Nurses Facilitate Change in Medical Practice: Unmasking Postpartum Depression
Article first published online: 14 JUN 2012
© 2012 AWHONN, the Association of Women's Health, Obstetric and Neonatal Nurses
Journal of Obstetric, Gynecologic, & Neonatal Nursing
Special Issue: 2012 Convention Proceedings
Volume 41, Issue s1, page S7, June 2012
How to Cite
Schaar, G. L. (2012), Nurses Facilitate Change in Medical Practice: Unmasking Postpartum Depression. Journal of Obstetric, Gynecologic, & Neonatal Nursing, 41: S7. doi: 10.1111/j.1552-6909.2012.01359_1.x
- Issue published online: 14 JUN 2012
- Article first published online: 14 JUN 2012
- Edinburgh Postnatal Depression Scale
Purpose for the Program
When one considers that every year in the United States approximately six million pregnancies occur and up to 20% of women develop postpartum depression, the far-reaching implications of this devastating illness are significant. Despite the many negative consequences associated with postpartum depression, the results from multiple studies that have addressed the screening practices of nurse practitioners, obstetricians, and family physicians suggest postpartum depression screening is not routine practice. The program's purpose was to increase postpartum depression awareness and identification.
In a metropolitan area, prior to starting the program, only one obstetrician in a private practice and two primary care facilities offered postpartum depression screening. The change involved implementing routine postpartum depression screening at the 4- to 6-week postpartum visit in outpatient obstetric practices. The screening instrument used was the Edinburgh Postnatal Depression Scale, a 10-item self-report scale. The training of the outpatient obstetric practices’ registered nurses and office staff also was completed. The educational training focus was comprehensive and emphasized the nurse's role in patient education, screening, and Edinburgh Postnatal Depression Scale scoring. Participating obstetricians agreed to initiate routine postpartum depression screening for 3 months and logging only the patients’ Edinburgh Postnatal Depression Scale score. The goal was that by agreeing to screen for 3 months, routine screening would be so woven into the fabric of postpartum care that the obstetric providers would formally adopt this screening strategy.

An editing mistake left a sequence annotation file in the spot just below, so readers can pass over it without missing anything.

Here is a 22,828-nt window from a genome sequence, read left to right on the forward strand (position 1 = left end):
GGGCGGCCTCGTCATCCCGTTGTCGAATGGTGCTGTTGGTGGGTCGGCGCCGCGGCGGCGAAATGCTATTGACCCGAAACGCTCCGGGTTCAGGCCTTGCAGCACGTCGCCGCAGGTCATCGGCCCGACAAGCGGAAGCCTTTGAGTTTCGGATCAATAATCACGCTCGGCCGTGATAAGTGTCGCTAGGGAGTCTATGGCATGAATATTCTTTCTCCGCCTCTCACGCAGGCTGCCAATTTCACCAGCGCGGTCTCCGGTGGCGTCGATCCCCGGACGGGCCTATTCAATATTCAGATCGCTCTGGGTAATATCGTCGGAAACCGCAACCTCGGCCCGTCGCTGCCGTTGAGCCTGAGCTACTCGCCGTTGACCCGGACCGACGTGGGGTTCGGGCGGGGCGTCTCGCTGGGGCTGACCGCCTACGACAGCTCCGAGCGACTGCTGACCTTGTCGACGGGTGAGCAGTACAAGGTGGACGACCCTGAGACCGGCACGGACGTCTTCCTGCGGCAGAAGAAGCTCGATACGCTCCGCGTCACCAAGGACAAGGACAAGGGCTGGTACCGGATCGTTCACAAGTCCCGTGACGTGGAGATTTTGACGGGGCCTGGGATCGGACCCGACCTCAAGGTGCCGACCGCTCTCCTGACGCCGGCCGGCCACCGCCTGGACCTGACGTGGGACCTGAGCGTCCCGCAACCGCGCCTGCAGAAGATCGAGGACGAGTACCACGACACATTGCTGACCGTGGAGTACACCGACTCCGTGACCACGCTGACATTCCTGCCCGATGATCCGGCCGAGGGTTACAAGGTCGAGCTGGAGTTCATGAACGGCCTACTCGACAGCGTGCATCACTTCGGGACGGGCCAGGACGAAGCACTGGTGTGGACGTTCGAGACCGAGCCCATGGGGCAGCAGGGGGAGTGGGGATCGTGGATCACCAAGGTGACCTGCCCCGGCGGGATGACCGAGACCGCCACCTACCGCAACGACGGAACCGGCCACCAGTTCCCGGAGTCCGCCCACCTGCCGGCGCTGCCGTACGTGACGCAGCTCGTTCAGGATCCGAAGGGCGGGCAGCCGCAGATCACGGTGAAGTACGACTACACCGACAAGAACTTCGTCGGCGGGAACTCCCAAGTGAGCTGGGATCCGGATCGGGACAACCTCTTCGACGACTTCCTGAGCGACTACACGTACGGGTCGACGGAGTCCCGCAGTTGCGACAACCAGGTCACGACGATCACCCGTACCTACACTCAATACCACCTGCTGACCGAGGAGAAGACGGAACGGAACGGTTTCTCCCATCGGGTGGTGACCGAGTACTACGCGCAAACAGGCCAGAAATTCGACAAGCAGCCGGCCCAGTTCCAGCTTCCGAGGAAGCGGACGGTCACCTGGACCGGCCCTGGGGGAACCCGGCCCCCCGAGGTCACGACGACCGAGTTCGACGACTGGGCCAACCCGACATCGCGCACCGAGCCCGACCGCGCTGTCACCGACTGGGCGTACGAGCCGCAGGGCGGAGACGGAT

Implementation, Outcomes, and Evaluation
Twenty-two obstetricians (82%) implemented routine postpartum depression screening using the Edinburgh Postnatal Depression Scale for 3 months. The percentage of women screened in each practice ranged from 39% to 100%. Five of the nine obstetric practices screened 100% of their postpartum patients. The other four fell below the targeted 90%. Over a 7-month period, a total of 415 women were screened. Of the 415 women screened, 38 (9.2%) had Edinburgh Postnatal Depression Scale scores greater than 13, suggesting postpartum depression. The highest documented Edinburgh Postnatal Depression Scale score was 26 and the lowest was 0. Twenty-one of the 22 obstetricians returned an evaluation letter and 71.4% indicated they planned to continue using the Edinburgh Postnatal Depression Scale as part of their routine postpartum care.
Implications for Nursing Practice
Nurse leaders caring for mothers and newborns should passionately advocate for care that is evidence-based and patient-centered. This project can serve as a model in which nurses can facilitate replication regionally, statewide, and nationally.